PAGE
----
Liaquat Ali Khan was Quaid-i-Azam Mohammad Ali Jinnah’s nominated successor. He was in power as prime minister from 1948 till he was assassinated in 1951. As a new dominion, what Pakistan needed first and foremost was a constitution.
Jinnah formed the constituent assembly to prepare the constitution, but obviously had no time to play a role as he passed away within a year after the inception of Pakistan. India on its part got its constitution in 1949. That constitution is still in play.
Even Indira Gandhi, who imposed a state of emergency, could not fiddle with the constitution. Such is the respect they gave to the constitution, and this is the respect it deserves in a constitutional setup.
Here in Pakistan in the three crucial and formative years, no effort was made to start the process of making a constitution. Liaquat did not even convene a single session of the constituent assembly to start the process.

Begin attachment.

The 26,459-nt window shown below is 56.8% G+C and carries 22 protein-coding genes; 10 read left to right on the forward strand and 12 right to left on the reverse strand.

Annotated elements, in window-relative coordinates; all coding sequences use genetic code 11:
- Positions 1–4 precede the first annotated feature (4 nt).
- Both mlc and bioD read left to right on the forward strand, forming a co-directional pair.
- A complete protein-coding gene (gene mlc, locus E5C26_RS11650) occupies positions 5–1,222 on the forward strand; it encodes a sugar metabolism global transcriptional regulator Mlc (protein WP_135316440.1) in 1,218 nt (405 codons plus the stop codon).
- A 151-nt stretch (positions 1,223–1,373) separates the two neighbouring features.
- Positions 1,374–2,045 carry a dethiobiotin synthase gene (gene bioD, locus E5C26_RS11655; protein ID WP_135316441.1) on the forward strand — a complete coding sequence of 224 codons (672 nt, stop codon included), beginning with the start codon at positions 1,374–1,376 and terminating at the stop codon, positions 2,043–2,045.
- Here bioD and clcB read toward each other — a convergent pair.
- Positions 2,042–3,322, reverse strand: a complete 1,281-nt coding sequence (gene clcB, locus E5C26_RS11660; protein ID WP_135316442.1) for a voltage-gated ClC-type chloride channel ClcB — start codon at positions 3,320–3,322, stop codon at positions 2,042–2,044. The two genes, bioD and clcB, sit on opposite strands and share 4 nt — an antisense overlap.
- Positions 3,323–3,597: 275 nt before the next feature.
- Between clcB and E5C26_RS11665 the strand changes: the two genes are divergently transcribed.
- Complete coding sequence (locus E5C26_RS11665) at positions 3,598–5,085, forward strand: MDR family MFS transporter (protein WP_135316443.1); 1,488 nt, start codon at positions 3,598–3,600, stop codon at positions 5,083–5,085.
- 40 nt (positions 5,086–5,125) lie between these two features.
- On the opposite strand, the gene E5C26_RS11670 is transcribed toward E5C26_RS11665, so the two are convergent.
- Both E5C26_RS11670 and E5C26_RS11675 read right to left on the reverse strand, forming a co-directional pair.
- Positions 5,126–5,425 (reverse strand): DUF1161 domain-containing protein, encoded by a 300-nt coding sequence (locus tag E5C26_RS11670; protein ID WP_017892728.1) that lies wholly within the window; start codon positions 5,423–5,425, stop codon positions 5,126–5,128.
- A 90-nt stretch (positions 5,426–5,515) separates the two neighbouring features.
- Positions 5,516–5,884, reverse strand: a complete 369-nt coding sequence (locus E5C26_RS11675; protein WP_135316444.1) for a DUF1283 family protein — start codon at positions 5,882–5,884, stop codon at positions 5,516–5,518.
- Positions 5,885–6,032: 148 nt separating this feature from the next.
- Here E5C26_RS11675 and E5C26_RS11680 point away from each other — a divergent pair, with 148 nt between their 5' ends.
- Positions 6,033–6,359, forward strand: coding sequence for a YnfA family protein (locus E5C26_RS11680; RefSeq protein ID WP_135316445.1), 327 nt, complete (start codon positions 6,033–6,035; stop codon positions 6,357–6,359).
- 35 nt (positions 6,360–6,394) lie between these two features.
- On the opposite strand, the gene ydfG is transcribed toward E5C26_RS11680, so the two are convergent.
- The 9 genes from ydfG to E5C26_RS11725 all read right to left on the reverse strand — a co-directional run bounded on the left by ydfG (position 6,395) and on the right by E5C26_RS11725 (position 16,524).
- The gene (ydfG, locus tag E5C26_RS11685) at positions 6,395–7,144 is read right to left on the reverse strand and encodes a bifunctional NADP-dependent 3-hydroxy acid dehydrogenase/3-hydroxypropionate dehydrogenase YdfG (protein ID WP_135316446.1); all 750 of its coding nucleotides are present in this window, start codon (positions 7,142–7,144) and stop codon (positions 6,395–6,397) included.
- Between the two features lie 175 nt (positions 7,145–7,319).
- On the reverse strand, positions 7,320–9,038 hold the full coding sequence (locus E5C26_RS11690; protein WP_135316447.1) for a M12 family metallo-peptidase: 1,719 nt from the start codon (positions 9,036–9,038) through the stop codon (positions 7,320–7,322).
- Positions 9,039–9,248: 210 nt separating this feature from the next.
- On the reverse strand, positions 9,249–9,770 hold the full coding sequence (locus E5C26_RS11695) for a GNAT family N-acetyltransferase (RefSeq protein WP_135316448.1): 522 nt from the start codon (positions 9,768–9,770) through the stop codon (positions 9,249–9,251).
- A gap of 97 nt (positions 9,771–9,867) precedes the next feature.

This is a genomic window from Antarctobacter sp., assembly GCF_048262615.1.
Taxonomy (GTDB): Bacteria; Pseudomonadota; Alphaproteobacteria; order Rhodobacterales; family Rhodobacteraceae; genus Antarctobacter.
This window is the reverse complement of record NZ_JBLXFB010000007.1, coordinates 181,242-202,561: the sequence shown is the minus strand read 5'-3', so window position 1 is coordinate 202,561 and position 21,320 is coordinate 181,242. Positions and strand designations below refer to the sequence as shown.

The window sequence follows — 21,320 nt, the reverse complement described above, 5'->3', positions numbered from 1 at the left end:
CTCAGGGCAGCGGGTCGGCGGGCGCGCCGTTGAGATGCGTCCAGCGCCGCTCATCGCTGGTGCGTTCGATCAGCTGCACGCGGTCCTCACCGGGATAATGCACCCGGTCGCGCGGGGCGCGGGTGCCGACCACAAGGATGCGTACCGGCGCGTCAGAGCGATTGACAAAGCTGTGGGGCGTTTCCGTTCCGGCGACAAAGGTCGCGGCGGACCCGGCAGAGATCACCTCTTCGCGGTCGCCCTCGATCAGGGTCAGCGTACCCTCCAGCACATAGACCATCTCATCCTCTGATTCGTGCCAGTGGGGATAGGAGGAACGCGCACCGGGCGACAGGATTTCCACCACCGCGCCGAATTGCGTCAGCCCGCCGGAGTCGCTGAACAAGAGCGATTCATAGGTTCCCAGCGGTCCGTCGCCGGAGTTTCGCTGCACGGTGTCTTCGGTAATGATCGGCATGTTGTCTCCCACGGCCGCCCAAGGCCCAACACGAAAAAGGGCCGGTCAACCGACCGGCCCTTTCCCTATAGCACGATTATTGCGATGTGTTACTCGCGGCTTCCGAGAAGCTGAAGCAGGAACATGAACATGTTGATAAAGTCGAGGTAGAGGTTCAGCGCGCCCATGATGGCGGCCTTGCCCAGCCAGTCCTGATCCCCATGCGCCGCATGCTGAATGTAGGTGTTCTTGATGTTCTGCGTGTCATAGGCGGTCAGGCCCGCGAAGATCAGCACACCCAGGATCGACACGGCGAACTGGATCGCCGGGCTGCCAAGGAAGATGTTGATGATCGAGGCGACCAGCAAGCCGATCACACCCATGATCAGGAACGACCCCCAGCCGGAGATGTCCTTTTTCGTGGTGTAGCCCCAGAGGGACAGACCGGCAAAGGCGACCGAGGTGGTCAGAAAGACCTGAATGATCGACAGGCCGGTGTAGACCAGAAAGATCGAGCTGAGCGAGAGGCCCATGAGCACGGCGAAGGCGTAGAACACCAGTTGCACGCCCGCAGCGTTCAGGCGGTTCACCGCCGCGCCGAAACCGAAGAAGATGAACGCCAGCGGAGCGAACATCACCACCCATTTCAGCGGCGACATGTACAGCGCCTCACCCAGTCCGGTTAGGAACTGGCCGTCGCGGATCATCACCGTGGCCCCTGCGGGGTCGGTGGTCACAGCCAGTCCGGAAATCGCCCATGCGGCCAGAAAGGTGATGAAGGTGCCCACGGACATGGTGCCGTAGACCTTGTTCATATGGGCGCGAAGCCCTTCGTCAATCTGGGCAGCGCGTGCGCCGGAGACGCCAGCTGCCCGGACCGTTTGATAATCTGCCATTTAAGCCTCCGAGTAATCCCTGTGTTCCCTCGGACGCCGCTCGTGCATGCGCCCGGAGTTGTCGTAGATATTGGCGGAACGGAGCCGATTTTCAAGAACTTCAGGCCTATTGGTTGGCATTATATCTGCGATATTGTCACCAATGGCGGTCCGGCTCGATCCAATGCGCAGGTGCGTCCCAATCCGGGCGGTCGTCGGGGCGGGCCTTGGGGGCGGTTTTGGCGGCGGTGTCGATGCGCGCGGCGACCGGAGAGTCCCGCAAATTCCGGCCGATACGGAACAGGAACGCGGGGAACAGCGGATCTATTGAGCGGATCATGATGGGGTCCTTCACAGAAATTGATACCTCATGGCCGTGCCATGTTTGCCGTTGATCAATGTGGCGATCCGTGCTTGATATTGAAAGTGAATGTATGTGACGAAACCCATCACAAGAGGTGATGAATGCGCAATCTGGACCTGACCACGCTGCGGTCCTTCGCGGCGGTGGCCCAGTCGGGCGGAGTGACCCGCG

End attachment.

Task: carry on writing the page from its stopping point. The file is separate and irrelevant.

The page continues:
The country suffered immensely, for when Liaquat was assassinated, there was no constitutional setup to determine an orderly transition. The result was that by intrigue, Ghulam Muhammad, who was a financial bureaucrat and had no connection with the Muslim League or national politics, took over as the governor-general, appointing Khawaja Nazimuddin the prime minister.
Now started the circus, with prime ministers being dismissed and a new prime minister coming in almost every year if not sooner. In 1954, Ghulam Muhammad arbitrarily dissolved the constituent assembly as it suited him. He was finally replaced by Iskander Mirza. Who was he? A deputy commissioner.
So just because we did not have a constitution, by intrigue power shifted into the hands of the bureaucrats, and finally came the man with the gun.
Had the constituent assembly formed by Jinnah been active in those three formative years under Liaquat, Pakistan would have been a different country today.
Why did Liaquat avoid starting the process of making a constitution, especially when Jinnah had formed a constituent assembly for this purpose?
It should be some food for thought for historians bith locally and globally.